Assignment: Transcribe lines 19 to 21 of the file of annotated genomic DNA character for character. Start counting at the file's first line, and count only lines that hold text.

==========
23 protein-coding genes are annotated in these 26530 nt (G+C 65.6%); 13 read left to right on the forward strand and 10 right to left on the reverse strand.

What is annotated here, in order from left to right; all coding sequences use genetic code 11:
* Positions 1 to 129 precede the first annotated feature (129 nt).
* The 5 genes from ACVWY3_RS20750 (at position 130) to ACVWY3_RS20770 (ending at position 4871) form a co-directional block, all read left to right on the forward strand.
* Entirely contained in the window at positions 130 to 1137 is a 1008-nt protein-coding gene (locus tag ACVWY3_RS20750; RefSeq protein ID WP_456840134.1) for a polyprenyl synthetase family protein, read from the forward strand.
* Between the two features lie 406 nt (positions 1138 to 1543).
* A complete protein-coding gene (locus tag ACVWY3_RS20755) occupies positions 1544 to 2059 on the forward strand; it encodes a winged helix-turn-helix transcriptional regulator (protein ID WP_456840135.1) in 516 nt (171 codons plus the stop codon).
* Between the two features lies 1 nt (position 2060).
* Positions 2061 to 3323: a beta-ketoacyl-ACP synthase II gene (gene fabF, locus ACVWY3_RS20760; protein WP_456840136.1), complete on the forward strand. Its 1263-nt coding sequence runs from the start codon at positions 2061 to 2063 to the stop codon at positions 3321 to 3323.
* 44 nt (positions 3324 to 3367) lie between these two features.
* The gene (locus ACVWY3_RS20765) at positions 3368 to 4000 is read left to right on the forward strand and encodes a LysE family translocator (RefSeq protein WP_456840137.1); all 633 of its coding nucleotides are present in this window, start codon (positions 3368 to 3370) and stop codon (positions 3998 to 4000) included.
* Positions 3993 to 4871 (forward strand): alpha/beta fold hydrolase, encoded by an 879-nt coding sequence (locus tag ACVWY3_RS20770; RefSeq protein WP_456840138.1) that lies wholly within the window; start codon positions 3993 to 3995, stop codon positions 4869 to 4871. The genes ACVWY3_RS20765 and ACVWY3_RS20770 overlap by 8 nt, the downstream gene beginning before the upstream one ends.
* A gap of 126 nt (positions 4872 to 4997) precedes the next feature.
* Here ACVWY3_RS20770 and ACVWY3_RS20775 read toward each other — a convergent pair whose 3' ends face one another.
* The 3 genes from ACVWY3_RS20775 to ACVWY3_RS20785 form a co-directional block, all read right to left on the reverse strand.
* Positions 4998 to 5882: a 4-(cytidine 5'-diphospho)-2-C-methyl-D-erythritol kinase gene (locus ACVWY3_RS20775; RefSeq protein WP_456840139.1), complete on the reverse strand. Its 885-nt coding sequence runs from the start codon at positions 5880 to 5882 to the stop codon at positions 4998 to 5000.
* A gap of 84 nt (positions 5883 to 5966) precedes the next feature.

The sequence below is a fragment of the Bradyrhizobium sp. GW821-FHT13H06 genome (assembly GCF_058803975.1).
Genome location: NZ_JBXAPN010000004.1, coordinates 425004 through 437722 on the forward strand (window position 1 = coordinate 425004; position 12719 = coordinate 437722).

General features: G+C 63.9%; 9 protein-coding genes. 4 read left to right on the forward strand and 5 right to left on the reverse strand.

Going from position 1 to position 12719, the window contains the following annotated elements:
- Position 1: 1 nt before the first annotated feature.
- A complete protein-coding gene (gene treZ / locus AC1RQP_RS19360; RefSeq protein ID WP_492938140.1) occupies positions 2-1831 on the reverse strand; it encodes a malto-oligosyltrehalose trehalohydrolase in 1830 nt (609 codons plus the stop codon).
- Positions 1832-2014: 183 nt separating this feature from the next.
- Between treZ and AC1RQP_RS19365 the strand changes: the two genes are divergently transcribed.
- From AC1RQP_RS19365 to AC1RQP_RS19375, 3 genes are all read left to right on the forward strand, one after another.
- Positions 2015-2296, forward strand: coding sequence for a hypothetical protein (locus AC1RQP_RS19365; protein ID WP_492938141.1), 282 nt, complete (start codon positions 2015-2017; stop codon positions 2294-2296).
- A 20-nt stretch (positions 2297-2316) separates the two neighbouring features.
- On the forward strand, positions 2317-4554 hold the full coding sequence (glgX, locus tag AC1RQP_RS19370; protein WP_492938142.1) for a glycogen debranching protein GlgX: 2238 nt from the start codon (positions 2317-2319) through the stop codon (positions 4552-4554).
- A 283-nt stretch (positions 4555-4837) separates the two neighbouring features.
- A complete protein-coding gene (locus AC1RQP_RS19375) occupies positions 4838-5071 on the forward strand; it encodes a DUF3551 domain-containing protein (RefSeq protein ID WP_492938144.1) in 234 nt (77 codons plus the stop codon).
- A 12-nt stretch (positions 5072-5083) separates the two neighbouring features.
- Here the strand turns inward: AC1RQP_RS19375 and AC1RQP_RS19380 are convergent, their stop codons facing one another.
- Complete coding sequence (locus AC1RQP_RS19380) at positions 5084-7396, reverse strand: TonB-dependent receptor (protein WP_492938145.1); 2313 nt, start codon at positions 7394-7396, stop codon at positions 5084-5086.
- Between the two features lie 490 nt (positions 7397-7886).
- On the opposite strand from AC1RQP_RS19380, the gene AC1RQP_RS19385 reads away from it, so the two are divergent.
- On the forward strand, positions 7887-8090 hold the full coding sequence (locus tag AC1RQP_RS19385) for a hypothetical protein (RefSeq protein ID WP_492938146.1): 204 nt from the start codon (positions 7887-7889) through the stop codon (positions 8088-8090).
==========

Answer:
Genome location: NZ_JBXAPN010000004.1, coordinates 425004 through 437722 on the forward strand (window position 1 = coordinate 425004; position 12719 = coordinate 437722).

General features: G+C 63.9%; 9 protein-coding genes. 4 read left to right on the forward strand and 5 right to left on the reverse strand.

Going from position 1 to position 12719, the window contains the following annotated elements: